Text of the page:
|Other designations||SN 2002cx|
|Spectral class||Peculiar Ia|
|Date||2002 May 12.21 UT|
|Right ascension||13h 13m 49.72s|
|Declination||+6° 57′ 31.9″|
|Distance||Z of 0.024|
|Peak apparent magnitude||+17.57±0.15|
|Related media on Wikimedia Commons|
SN 2002cx is a peculiar type Ia supernova. It was discovered in May 2002 by a team of researchers from LBL. It behaved differently from normal type Ia supernovae, and differently from several other previously observed peculiar type Ia supernovae including SN 1991T and SN 1991bg.
SN 2002cx was discovered on 2002 May 12.21 UT by W. M. Wood-Vasey, G. Aldering, and P. Nugent of LBL with the Oschin 1.2-m telescope at Palomar. On 2002 May 17.2 a spectrum taken by T. Matheson, S. Jha, P. Challis, and R. Kirshner of the CfA with the 1.5-m telescope at FLWO suggested it was a peculiar SN 1991T like type Ia. SN 2002cx had photometric follow up taken at Lick using KAIT and the Nickel telescope, and further spectra were taken at FLWO and Keck.
SN 2002cx hit maximum light in the B-band at 2452415.2 JD (2002 May 20.7) at 17.68, and in the V-band on 2452417.5 JD (2002 May 23) at 17.57. The B-band light curve of SN 2002cx before 15 days after maximum evolves in a similar manner to SN 1999ac, brightening faster than SN 1991T but slower than SN 1994D or SN 2000cx. SN 2002cx declines in brightness faster than SN 1991T and SN 2000cx in the B-band. In the V-band SN 2002cx is similar to SN 1999ac until 30 days after max. Again SN 2002cx declines faster in the V-band than SN 1991T, but slower than is typical for a type Ia.
SN 2002cx is peculiar in the R-band, as it brightens very fast in a manner wholly different from SN 1999ac. It has no secondary maximum in R-band as expected if it were similar to SN 1991T, but instead has a plateau after max. The R-band also declines more slowly than normal. The I-band behaves similarly to the R-band, with a quick brightening, a plateau and slow decline. While a plateau in the I-band is expected for sub-luminous supernovae, the following slow decline is not.
The first spectrum of SN 2002cx was obtained with FLWO on 2002 May 17, 4 days before B-band max. At this point SN 2002cx is similar to SN 1997br as both have a blue continuum, with absorption lines from Fe III λ4404 and Fe III λ5129. Si II λ6355 though is not apparent in SN 2002cx at this point, and it has very weak Ca II H & K lines suggesting that SN 2002cx is similar to SN 1991T which also lacked such lines. This spectrum for SN 2002cx has a low expansion velocity measuring only ~6400 km s−1. This marked one way in which it was different from SN 1997br, as SN 1997br's expansion velocity was ~10,400 km s−1 at the same point relative to its own B-band maximum. At the time of measurement SN 2002cx's expansion velocity was the lowest measured for an early time type Ia, Another spectrum taken on 2002 May 20, 1 day before B-band maximum light, showed little evolution from the one taken on 2002 May 17.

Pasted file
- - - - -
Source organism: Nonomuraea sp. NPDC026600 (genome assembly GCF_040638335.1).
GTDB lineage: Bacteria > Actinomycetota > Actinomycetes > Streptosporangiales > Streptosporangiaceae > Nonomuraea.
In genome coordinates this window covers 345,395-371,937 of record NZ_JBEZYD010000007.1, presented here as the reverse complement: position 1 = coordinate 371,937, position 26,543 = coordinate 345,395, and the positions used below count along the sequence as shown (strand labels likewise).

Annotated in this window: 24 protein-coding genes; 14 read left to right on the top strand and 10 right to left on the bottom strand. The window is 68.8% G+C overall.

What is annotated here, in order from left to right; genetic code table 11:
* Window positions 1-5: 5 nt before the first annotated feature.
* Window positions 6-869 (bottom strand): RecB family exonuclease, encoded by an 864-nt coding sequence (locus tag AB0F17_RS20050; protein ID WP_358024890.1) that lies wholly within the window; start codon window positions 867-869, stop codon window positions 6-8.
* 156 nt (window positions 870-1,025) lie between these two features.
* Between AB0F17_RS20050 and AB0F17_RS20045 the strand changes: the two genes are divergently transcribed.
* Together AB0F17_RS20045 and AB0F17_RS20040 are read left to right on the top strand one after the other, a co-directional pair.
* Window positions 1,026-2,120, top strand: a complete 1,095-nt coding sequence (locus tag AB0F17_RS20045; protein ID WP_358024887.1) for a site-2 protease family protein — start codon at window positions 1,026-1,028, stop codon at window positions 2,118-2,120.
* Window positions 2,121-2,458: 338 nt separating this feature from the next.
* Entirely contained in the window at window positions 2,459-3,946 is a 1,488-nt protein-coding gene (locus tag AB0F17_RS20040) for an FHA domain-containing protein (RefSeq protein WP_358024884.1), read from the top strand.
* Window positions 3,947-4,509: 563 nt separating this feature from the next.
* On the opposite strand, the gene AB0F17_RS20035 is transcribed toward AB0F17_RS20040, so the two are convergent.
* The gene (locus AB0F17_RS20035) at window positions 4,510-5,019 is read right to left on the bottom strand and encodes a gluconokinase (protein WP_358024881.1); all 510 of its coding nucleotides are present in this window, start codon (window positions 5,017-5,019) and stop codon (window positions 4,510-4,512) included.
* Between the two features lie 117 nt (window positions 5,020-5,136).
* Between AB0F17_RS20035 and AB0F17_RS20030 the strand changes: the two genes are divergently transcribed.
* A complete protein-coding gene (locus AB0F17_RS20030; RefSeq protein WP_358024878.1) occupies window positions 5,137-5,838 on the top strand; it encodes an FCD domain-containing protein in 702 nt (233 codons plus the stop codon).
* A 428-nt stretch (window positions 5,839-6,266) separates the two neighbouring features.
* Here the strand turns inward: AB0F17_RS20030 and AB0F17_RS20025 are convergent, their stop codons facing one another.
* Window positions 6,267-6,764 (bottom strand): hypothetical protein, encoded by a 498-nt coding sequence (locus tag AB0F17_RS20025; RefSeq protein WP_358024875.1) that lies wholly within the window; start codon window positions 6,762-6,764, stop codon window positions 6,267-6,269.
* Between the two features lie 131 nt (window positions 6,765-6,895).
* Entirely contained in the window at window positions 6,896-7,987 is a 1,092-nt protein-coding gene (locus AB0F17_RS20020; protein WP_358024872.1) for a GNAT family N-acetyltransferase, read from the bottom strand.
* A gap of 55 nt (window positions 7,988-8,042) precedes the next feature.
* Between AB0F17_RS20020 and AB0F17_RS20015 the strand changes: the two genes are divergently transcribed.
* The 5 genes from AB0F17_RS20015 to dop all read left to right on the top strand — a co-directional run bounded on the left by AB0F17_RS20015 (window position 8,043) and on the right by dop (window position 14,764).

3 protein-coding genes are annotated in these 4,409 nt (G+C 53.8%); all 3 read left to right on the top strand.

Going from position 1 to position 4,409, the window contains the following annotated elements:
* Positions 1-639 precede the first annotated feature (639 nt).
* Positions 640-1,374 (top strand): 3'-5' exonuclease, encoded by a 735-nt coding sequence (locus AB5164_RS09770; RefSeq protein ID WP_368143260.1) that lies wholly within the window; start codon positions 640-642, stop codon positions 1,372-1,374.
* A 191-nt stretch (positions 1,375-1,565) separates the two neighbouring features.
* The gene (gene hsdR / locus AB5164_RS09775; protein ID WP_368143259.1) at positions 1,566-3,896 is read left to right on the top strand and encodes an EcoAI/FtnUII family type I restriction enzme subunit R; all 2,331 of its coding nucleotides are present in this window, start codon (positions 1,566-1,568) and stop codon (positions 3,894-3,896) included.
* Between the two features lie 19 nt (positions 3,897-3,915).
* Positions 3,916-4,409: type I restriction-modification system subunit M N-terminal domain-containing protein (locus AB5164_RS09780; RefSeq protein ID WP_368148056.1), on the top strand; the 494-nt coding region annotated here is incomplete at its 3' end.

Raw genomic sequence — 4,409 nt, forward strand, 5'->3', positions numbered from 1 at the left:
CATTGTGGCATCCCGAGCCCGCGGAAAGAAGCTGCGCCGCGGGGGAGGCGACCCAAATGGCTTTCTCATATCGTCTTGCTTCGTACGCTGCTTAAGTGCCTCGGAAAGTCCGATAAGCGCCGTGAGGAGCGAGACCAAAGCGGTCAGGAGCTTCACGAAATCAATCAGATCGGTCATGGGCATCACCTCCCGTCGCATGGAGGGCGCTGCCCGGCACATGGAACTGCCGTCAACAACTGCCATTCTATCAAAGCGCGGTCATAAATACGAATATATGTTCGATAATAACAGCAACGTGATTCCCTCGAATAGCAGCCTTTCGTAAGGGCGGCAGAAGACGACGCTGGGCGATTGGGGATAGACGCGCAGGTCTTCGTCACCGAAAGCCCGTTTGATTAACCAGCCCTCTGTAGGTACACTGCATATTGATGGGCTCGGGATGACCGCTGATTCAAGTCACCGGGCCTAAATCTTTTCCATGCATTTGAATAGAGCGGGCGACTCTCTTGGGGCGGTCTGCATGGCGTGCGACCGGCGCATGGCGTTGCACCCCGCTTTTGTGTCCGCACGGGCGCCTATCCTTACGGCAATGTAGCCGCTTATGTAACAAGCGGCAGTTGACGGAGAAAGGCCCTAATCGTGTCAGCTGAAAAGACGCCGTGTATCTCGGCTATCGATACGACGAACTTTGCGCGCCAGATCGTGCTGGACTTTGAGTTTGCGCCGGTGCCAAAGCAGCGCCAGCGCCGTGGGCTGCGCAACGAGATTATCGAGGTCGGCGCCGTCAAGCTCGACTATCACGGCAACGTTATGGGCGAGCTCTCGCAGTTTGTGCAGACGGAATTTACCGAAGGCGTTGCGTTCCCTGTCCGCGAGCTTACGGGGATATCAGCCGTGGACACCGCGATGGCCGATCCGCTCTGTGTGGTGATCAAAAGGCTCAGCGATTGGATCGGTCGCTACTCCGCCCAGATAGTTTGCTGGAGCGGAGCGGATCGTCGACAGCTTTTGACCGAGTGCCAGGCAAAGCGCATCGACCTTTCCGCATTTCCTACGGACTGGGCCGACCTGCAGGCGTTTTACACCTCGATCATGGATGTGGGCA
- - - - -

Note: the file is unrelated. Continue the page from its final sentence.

Four later spectra were taken on June 2, June 6, June 12, and June 16 at FLWO. The spectrum of SN 2002cx has evolved by this point to have a redder continuum. It has also lost the Fe III absorption lines and its Fe II lines have gained prominence at λ4555 and λ5129. The Ca II H & K lines continue to remain weak, a further departure from SN 1997br. Unlike another type of sub-luminous type Ia, SN 1991bg, SN 2002cx does not show Ti II lines around 4100-4400 Å.
Spectra were taken at Keck corresponding to 20, 25, and 26 days after maximum light in the B-band. So little evolution was observed between these spectra that they were all combined in order to increase the signal-to-noise ratio and study less pronounced features. Fe II still dominates the spectrum. The Ca II infrared triplet is weak in SN 2002cx as compared to other type Ia supernovae, as expected since the Ca II H & K line is also weak in SN 2002cx. Unlike other type Ia supernova, SN 2002cx has double-peaked emission lines which may be due to jet-like emissions or rotating ejecta, or may simply only be seen in SN 2002cx because its low expansion velocity does not wash them out. The emission or ejecta hypothesis is considered less likely because if it were the case all the peaks should share equal separation, which they do not. SN 2002cx has absorption and emission lines between 6400 Å and 7000 Å that are unique among previously discovered type Ia supernovae.